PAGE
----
|A major distraction!|
Fatigue. It the kind of tired that "stops in your tracks cause I can't go anymore" feeling unlike any other lethargy I've ever experienced--until PCD (post cancer diagnosis)
This syndrome has been delivered via the medication that is prolonging my life. I'm not complaining, well, yes I am; but when it strikes, collapsing in a nearby bed is the only option until I can return to my "normal" way of living. As the Brits would say, "carry on" and I do with a grudge against this malady I must frequently endure.
Which brings up another type of fatigue I am experiencing. Cancer fatigue. After five years of living with this disease, I am tired of it being forefront not only in my body but also in my mind. My initial diagnosis was a year of hell with chemo, radiation and surgery and the constant side effects. The next year was a recovery year where every day I felt my body being restored until twenty months later I was slammed with a metastatic diagnosis.
It has now been five and a half years of a thinking breathing living cancer existence and I am fatigued by it all. Not only is it physically wearing but the mental part is completely exhausting and distractions do not always trim those thoughts from this overactive brain.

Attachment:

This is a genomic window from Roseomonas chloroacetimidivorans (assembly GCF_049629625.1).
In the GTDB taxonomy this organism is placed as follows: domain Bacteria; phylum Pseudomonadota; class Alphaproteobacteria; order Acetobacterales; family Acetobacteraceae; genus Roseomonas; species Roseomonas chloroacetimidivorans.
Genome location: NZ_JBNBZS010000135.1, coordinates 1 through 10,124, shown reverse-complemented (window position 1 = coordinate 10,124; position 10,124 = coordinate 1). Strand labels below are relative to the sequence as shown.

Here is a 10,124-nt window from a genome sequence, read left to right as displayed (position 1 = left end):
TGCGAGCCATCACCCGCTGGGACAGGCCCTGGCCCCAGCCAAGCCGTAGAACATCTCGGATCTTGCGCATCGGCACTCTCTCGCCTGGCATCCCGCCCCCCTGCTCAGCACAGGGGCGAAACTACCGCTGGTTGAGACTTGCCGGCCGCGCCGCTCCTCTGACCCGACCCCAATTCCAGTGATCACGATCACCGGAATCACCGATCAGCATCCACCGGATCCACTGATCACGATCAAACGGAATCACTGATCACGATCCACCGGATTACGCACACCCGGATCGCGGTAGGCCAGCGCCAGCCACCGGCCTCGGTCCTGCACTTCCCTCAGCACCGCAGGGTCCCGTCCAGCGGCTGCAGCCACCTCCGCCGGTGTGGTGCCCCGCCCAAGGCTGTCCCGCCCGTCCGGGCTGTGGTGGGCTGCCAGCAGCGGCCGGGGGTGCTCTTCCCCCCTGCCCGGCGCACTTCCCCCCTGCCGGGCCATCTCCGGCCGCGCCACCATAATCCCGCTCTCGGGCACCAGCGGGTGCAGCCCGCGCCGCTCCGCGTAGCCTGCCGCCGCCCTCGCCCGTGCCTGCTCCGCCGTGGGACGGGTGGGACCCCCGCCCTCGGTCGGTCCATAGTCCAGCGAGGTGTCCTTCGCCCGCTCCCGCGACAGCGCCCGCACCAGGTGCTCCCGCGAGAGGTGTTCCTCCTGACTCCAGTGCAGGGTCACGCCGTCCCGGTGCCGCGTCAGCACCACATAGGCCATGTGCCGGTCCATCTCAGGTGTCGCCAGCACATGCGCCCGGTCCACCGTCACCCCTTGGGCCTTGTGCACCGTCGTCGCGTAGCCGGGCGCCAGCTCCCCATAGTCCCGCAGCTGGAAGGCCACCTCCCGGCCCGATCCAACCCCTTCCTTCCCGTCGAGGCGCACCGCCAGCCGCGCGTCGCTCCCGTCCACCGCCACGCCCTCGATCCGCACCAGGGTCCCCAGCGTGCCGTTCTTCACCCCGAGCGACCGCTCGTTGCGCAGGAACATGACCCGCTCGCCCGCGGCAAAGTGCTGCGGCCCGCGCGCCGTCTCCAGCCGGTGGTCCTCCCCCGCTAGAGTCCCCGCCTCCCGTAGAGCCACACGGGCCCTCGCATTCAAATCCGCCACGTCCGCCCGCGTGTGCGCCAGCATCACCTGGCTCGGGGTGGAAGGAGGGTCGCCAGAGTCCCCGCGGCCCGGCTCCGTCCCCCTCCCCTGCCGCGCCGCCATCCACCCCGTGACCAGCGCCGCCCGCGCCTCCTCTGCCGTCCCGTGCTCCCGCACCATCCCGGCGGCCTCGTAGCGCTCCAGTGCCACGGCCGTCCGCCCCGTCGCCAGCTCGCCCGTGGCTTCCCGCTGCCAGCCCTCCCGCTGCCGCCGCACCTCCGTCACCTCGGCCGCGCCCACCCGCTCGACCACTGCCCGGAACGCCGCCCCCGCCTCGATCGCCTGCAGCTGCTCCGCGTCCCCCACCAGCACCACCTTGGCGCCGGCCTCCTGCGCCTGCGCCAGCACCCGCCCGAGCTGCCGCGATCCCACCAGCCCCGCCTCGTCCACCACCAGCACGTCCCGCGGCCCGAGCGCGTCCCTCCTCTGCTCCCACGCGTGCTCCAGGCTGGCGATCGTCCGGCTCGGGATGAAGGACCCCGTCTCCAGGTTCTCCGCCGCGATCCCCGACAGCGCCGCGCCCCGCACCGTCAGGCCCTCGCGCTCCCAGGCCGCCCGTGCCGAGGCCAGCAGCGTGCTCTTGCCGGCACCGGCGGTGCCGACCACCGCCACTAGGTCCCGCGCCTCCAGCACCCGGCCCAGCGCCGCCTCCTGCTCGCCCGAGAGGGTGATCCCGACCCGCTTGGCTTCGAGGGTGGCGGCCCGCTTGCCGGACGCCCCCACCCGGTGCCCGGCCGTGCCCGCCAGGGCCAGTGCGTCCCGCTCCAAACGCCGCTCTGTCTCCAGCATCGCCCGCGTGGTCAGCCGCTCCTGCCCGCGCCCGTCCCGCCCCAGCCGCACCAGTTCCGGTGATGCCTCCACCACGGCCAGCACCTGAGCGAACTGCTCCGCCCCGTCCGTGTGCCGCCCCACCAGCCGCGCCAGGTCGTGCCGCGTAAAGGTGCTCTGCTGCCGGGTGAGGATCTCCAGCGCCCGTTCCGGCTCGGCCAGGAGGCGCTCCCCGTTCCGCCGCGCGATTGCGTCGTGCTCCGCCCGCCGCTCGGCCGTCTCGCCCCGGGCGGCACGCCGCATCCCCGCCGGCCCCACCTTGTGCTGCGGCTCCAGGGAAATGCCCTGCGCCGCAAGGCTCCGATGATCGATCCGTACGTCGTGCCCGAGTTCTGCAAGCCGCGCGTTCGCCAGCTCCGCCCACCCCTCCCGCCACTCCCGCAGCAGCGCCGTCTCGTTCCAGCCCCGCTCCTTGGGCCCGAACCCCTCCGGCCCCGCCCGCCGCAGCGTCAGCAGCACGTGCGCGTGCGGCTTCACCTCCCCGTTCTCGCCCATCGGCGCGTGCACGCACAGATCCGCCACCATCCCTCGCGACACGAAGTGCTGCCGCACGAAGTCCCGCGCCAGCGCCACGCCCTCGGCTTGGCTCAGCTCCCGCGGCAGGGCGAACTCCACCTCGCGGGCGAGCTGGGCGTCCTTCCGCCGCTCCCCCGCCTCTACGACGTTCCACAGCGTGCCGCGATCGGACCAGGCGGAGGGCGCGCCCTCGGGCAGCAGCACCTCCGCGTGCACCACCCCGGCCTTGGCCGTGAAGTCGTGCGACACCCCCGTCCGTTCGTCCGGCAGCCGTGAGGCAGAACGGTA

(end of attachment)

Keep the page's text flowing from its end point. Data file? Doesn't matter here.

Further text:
When I do manage a reprieve from...OMG, I HAVE CANCER... I cherish those moments until they creep back into the corners of the brain mass triggering a double whammy of...OMG, I HAVE CANCER...and then it begins again.
I have learned the best way to counteract that state of almost no return, surprisingly enough, is to keep advocating. Unfortunately it is a double edged sword--think about cancer and brainstorm ways to raise money; or not think about cancer and banish those ever present thoughts from my mind ( or will they still linger taunting me more?). I choose to face this *&%^%$ head on--my way--and it does help. It gives me hope that there will be a breakthrough and our fundraising and screaming efforts are getting the message out.
As my astute husband constantly reminds me, "Ride the horse in the direction it is going", so I will get up on my stead and ride until our researchers are confident they can declare metastatic cancers chronic and not a death sentence. It is what I can do to remember Heather, Maggie, Beth, Shannon, Mandi and on and on--all champions of the cause.
Fatigue--bring it on--nothing like a cat nap and Bam! once again I am ready to rally.
Of course I can not conclude this blog without an appeal to donate to our superhero researchers at UW Carbone Cancer Center.
Thanks for reading #531 of 7777.